Supreme Court denies Retractable Technologies in patent war with BD

Retractable Technologies Inc.
Becton Dickinson

The U.S. Supreme Court dashed Retractable Technologies‘ (NYSE:RVP) hopes for a patent win in a long-running war over retractable syringe technology with Becton Dickinson & Co. (NYSE:BDX).

The Supremes last month refused to hear an appeal of a lower court’s decision to overturn part of Retractable’s win over BD, which the Little Elm, Texas-based medical device company sued in June 2007, claiming that Becton’s Integra syringes infringe patents covering its competing VanishPoint devices. 

A federal appeals court decided in July 2011 to reverse a jury’s finding that both the 1m and 3ml sizes of the BD syringe infringed the Retractable patent, ruling that only the smaller size trespassed on the intellectual property. That same court later denied Retractable’s bid for a re-hearing, setting the stage for an appeal to the high court.

RTI’s battle began in the early 1990s, when founder Thomas Shaw invented the first retractable syringe after seeing a news program about a doctor who contracted HIV from an accidental needle stick.

Large medical device makers and the GPOs that act as sales liaisons between them and hospitals effectively kept the RTI syringes off the market until the device makers could come up with competing devices, according to a series of lawsuits Shaw and RTI have filed over the years. In fact, the appeal court’s decision could bolster another RTI lawsuit accusing BD of anti-trust violations, the company told Bloomberg.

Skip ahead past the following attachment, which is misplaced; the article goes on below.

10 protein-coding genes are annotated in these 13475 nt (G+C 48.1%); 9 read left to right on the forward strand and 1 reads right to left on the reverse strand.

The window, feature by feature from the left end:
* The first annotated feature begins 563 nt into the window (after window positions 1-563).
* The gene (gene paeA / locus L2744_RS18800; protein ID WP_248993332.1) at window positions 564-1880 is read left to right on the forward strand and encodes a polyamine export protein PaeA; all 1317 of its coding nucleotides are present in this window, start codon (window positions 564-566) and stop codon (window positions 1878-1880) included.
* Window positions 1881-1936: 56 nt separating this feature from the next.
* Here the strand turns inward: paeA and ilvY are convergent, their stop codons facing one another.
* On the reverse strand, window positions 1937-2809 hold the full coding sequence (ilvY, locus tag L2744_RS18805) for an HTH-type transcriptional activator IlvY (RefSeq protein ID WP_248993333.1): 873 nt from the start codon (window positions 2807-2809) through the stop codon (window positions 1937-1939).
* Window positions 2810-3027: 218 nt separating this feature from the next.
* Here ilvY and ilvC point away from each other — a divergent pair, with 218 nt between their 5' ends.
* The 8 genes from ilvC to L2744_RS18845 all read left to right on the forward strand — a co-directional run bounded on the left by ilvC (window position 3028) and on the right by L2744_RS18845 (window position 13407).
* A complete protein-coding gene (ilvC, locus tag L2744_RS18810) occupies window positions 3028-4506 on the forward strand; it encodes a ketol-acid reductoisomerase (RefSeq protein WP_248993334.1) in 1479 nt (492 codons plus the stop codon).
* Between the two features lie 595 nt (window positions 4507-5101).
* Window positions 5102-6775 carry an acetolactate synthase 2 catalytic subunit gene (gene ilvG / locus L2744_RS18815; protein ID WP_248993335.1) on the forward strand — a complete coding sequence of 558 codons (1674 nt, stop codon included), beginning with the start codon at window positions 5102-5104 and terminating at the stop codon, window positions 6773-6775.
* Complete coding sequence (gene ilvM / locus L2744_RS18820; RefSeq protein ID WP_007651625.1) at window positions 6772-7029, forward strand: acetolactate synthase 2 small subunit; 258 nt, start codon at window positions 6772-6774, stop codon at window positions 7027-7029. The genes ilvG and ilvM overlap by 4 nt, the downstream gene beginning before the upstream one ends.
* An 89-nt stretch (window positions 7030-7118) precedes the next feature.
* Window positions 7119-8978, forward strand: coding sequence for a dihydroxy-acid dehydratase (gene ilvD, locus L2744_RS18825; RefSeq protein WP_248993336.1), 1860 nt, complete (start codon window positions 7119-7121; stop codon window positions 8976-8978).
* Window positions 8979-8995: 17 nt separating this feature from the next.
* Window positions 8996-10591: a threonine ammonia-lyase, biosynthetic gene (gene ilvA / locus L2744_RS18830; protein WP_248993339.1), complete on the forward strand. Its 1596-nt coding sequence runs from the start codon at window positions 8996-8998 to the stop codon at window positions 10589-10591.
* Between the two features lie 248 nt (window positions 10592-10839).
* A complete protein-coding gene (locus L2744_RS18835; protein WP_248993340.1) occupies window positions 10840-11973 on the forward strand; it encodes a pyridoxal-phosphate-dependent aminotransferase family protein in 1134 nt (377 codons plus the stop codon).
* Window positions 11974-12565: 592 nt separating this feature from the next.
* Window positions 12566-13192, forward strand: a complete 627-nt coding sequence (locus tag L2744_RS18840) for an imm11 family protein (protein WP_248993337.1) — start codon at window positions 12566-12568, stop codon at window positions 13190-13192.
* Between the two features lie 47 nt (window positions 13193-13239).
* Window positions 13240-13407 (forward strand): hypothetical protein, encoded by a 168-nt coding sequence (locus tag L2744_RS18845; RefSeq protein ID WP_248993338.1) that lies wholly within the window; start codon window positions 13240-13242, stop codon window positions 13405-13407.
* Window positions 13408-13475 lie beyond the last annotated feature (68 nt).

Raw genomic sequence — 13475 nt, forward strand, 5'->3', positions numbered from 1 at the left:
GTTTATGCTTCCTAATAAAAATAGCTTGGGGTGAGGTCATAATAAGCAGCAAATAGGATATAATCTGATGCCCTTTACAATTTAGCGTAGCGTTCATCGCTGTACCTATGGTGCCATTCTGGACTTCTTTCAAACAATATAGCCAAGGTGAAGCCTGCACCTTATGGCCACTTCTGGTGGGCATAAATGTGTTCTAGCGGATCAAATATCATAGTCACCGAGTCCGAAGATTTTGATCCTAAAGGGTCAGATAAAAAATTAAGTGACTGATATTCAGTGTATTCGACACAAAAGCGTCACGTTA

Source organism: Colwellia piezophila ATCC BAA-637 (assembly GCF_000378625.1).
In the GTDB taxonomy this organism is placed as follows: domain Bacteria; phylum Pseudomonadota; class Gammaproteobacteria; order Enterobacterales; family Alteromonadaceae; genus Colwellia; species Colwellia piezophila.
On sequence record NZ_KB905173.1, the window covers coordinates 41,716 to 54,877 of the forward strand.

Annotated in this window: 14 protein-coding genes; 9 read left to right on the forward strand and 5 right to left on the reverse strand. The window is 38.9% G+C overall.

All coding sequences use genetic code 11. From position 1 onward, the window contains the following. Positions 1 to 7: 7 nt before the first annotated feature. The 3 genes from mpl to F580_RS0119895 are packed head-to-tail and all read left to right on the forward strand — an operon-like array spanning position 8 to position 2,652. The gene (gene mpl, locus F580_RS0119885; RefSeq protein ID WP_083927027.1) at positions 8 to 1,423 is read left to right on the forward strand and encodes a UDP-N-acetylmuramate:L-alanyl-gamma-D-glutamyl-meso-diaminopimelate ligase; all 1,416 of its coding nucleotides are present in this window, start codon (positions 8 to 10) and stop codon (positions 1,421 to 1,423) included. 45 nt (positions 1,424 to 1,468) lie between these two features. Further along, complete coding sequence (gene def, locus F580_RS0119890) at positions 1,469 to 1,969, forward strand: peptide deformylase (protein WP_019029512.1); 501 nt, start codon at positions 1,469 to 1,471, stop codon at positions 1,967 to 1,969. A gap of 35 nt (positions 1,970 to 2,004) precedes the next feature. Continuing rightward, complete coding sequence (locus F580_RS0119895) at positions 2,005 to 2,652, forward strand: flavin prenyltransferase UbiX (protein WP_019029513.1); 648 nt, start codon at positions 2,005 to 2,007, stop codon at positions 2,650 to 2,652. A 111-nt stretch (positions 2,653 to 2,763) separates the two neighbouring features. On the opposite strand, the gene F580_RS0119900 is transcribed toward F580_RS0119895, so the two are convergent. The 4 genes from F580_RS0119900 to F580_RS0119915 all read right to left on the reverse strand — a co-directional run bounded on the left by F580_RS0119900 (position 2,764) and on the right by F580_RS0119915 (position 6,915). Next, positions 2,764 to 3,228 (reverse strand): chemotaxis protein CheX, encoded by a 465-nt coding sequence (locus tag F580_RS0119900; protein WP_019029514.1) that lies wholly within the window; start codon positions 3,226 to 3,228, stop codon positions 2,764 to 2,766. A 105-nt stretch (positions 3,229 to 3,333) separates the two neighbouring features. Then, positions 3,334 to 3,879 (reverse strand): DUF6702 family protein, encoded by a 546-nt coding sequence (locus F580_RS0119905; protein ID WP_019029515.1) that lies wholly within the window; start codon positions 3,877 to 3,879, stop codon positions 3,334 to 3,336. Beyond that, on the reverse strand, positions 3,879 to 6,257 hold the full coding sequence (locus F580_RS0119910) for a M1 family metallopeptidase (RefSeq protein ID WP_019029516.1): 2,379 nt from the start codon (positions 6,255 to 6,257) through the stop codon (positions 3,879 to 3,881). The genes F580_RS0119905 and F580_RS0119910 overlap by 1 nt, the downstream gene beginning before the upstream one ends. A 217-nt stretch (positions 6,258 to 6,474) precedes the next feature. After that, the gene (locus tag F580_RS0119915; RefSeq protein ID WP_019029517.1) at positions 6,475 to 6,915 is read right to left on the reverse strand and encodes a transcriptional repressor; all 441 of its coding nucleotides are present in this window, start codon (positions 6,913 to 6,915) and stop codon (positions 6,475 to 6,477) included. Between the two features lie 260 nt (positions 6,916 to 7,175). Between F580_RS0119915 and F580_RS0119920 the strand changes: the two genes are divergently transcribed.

"BD used Retractable Technology’s own patented technology to maintain their monopoly in the syringe market," RTI lawyer Roy Hardin told the news service. "If you’re monopolist in a marketplace, there are certain things you can’t do."

The antitrust suit, which also accuses BD of false advertising, has yet to go to trial.

"With respect to RTI’s antitrust and false advertising claims, BD cannot estimate the possible loss or range of possible loss as there are significant legal and factual issues to be resolved," according to a Becton Dickinson regulatory filing. "In the event that RTI ultimately succeeds at trial and subsequent appeals on its antitrust and false advertising claims, any potential loss could be material as RTI is seeking to recover substantial damages including disgorgement of profits and damages under the federal antitrust laws, which are trebled. BD believes RTI’s allegations are without merit.

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